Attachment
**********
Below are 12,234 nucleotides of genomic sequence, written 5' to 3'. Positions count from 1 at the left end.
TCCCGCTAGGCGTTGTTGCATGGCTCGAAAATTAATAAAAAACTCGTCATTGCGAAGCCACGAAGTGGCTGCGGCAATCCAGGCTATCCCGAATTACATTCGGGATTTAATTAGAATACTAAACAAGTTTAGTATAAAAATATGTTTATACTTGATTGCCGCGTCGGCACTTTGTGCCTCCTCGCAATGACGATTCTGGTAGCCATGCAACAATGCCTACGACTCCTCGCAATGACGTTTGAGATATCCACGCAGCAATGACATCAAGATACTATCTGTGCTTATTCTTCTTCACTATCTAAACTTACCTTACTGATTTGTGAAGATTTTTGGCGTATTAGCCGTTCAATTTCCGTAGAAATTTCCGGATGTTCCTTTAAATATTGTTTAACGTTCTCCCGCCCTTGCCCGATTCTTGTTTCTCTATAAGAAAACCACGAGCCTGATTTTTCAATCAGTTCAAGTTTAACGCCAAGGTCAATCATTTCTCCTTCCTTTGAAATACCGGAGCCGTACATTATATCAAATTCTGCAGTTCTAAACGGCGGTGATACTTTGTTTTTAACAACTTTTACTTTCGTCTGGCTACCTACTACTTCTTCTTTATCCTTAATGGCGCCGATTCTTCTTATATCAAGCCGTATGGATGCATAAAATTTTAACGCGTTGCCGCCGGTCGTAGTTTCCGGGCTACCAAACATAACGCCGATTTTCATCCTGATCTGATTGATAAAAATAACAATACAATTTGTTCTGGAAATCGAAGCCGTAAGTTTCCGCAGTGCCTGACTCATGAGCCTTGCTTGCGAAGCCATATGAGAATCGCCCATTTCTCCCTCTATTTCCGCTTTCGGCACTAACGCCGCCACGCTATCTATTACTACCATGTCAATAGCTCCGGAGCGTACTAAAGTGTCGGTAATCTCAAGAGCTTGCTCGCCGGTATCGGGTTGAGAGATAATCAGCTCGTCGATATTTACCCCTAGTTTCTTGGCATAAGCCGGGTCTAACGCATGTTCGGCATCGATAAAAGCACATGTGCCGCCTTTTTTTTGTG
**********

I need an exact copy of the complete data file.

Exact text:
Below are 12,234 nucleotides of genomic sequence, written 5' to 3'. Positions count from 1 at the left end.
TCCCGCTAGGCGTTGTTGCATGGCTCGAAAATTAATAAAAAACTCGTCATTGCGAAGCCACGAAGTGGCTGCGGCAATCCAGGCTATCCCGAATTACATTCGGGATTTAATTAGAATACTAAACAAGTTTAGTATAAAAATATGTTTATACTTGATTGCCGCGTCGGCACTTTGTGCCTCCTCGCAATGACGATTCTGGTAGCCATGCAACAATGCCTACGACTCCTCGCAATGACGTTTGAGATATCCACGCAGCAATGACATCAAGATACTATCTGTGCTTATTCTTCTTCACTATCTAAACTTACCTTACTGATTTGTGAAGATTTTTGGCGTATTAGCCGTTCAATTTCCGTAGAAATTTCCGGATGTTCCTTTAAATATTGTTTAACGTTCTCCCGCCCTTGCCCGATTCTTGTTTCTCTATAAGAAAACCACGAGCCTGATTTTTCAATCAGTTCAAGTTTAACGCCAAGGTCAATCATTTCTCCTTCCTTTGAAATACCGGAGCCGTACATTATATCAAATTCTGCAGTTCTAAACGGCGGTGATACTTTGTTTTTAACAACTTTTACTTTCGTCTGGCTACCTACTACTTCTTCTTTATCCTTAATGGCGCCGATTCTTCTTATATCAAGCCGTATGGATGCATAAAATTTTAACGCGTTGCCGCCGGTCGTAGTTTCCGGGCTACCAAACATAACGCCGATTTTCATCCTGATCTGATTGATAAAAATAACAATACAATTTGTTCTGGAAATCGAAGCCGTAAGTTTCCGCAGTGCCTGACTCATGAGCCTTGCTTGCGAAGCCATATGAGAATCGCCCATTTCTCCCTCTATTTCCGCTTTCGGCACTAACGCCGCCACGCTATCTATTACTACCATGTCAATAGCTCCGGAGCGTACTAAAGTGTCGGTAATCTCAAGAGCTTGCTCGCCGGTATCGGGTTGAGAGATAATCAGCTCGTCGATATTTACCCCTAGTTTCTTGGCATAAGCCGGGTCTAACGCATGTTCGGCATCGATAAAAGCACATGTGCCGCCTTTTTTTTGTG